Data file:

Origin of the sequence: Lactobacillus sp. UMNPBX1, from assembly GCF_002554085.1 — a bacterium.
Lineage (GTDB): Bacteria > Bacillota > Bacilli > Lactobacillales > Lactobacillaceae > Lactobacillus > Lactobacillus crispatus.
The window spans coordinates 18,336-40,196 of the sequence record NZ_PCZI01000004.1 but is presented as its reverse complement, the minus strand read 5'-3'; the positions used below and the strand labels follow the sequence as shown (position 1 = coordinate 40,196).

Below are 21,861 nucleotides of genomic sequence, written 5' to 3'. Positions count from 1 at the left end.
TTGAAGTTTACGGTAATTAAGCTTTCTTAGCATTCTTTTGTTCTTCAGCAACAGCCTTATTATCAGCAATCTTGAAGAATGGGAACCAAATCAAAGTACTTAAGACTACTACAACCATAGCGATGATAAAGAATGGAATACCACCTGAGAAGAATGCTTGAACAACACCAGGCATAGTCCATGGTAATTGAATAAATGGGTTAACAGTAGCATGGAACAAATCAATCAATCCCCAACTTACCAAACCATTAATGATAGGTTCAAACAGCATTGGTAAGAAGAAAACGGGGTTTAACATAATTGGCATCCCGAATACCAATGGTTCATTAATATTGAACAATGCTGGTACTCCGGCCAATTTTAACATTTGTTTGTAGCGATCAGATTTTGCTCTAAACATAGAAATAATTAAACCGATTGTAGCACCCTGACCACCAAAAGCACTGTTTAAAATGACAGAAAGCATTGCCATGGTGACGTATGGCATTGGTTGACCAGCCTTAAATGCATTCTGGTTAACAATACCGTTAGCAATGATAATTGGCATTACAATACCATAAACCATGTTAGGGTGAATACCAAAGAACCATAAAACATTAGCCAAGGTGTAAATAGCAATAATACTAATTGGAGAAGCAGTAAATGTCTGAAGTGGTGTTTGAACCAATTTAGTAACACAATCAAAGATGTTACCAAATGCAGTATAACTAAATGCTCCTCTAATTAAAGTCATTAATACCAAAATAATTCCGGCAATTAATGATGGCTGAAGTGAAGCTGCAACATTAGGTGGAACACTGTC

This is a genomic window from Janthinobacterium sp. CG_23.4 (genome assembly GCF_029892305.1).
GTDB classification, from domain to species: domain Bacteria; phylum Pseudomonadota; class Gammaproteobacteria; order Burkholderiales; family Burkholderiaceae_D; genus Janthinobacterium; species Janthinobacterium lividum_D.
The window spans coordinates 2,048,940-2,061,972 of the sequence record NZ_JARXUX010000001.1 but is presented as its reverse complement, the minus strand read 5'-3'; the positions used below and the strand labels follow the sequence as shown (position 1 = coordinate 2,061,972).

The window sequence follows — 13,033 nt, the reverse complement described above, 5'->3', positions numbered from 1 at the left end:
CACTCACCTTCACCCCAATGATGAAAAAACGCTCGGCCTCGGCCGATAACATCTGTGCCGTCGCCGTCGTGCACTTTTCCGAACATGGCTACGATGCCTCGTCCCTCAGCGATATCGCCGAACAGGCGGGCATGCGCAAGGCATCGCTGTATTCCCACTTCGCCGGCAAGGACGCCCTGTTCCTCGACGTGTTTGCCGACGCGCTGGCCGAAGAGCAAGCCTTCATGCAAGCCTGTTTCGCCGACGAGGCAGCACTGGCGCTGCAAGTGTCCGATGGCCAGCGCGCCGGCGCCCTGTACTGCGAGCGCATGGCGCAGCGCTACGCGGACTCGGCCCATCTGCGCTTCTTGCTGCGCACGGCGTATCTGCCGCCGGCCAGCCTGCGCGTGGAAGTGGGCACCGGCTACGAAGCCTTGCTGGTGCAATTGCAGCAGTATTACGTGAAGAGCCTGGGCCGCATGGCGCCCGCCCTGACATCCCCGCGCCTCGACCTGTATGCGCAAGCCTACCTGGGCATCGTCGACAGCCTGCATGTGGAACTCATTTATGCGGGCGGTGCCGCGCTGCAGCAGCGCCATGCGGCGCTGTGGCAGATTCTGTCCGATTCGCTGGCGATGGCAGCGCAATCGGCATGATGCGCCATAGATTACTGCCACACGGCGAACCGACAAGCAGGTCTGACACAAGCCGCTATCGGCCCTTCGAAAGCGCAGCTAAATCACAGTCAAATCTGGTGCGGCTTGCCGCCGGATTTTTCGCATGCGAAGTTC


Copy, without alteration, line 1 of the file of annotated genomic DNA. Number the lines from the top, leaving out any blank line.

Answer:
Origin of the sequence: Lactobacillus sp. UMNPBX1, from assembly GCF_002554085.1 — a bacterium.